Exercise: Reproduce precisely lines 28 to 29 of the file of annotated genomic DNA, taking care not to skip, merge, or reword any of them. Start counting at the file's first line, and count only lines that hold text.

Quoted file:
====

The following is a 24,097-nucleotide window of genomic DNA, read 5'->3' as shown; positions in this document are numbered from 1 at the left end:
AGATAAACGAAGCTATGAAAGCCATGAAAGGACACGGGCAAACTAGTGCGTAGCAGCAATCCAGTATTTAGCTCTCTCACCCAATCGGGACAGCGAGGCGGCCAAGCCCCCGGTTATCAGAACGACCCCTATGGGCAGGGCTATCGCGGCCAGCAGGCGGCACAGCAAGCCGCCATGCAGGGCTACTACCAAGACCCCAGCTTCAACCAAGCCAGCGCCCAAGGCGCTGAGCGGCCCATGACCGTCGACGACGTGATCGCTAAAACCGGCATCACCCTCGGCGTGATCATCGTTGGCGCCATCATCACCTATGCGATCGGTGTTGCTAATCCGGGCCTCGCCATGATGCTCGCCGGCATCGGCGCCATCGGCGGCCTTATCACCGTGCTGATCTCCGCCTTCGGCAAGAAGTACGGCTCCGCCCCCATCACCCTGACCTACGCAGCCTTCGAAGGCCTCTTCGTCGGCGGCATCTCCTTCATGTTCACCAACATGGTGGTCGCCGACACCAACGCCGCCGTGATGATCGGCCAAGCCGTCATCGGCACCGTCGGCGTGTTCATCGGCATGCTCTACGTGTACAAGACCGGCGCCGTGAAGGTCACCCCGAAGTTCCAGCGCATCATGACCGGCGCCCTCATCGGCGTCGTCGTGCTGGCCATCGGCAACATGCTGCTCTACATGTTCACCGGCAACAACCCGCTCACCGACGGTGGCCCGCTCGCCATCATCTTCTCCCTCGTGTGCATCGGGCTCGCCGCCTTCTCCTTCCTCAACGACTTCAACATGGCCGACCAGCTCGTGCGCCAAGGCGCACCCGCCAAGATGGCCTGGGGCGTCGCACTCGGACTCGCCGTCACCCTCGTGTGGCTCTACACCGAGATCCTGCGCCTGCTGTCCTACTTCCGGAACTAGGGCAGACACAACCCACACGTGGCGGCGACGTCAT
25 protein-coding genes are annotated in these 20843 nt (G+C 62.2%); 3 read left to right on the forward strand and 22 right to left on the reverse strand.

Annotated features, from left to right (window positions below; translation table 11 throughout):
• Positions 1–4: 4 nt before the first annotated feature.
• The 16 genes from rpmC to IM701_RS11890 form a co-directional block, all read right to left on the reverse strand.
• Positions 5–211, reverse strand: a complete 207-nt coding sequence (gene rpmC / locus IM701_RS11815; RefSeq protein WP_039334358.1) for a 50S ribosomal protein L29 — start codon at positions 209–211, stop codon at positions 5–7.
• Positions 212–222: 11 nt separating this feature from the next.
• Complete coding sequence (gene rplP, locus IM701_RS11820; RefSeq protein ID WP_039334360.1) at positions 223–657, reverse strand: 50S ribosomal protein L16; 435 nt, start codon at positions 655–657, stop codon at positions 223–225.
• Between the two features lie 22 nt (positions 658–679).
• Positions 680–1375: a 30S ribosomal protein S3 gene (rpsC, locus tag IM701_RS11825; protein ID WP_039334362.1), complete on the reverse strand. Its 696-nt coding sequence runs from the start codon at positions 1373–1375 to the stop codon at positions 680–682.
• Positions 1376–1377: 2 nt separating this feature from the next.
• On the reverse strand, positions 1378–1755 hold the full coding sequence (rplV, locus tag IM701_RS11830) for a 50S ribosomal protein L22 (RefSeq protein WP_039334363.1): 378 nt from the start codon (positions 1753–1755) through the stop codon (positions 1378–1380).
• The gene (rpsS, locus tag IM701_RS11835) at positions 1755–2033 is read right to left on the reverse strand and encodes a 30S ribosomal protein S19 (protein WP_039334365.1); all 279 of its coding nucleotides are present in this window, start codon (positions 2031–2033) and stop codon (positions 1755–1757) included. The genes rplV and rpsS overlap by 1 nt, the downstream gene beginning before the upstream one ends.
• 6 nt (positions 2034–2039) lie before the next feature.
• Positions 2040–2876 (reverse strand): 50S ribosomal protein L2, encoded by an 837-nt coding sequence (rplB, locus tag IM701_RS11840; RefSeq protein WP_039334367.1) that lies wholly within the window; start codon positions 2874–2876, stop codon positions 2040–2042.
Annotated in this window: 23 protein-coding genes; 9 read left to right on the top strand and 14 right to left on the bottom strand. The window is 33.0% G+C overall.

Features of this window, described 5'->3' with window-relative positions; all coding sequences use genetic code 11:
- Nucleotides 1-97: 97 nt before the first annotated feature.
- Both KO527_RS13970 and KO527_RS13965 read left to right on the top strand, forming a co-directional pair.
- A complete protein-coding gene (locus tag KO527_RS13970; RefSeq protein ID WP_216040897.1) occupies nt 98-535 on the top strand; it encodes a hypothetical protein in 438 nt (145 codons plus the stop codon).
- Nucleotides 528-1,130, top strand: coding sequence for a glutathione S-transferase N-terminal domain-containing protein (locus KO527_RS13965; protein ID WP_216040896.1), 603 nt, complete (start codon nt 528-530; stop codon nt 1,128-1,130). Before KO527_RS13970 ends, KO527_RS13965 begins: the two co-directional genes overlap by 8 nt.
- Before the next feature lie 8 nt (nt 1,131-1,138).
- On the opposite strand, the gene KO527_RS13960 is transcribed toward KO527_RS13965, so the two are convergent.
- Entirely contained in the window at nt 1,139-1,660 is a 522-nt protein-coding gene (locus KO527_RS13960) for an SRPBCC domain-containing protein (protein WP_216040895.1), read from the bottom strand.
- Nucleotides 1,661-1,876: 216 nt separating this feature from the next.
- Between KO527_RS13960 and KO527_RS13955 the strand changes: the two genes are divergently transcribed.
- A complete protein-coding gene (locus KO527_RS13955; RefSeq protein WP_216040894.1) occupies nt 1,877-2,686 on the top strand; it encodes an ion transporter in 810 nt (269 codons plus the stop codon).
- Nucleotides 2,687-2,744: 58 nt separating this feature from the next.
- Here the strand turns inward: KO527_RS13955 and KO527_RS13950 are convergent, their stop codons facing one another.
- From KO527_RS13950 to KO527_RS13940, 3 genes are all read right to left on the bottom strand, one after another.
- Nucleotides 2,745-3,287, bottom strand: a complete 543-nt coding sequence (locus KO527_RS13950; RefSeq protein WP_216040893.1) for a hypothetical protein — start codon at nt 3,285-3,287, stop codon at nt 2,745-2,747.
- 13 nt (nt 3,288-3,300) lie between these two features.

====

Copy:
- A complete protein-coding gene (locus KO527_RS13955; RefSeq protein WP_216040894.1) occupies nt 1,877-2,686 on the top strand; it encodes an ion transporter in 810 nt (269 codons plus the stop codon).
- Nucleotides 2,687-2,744: 58 nt separating this feature from the next.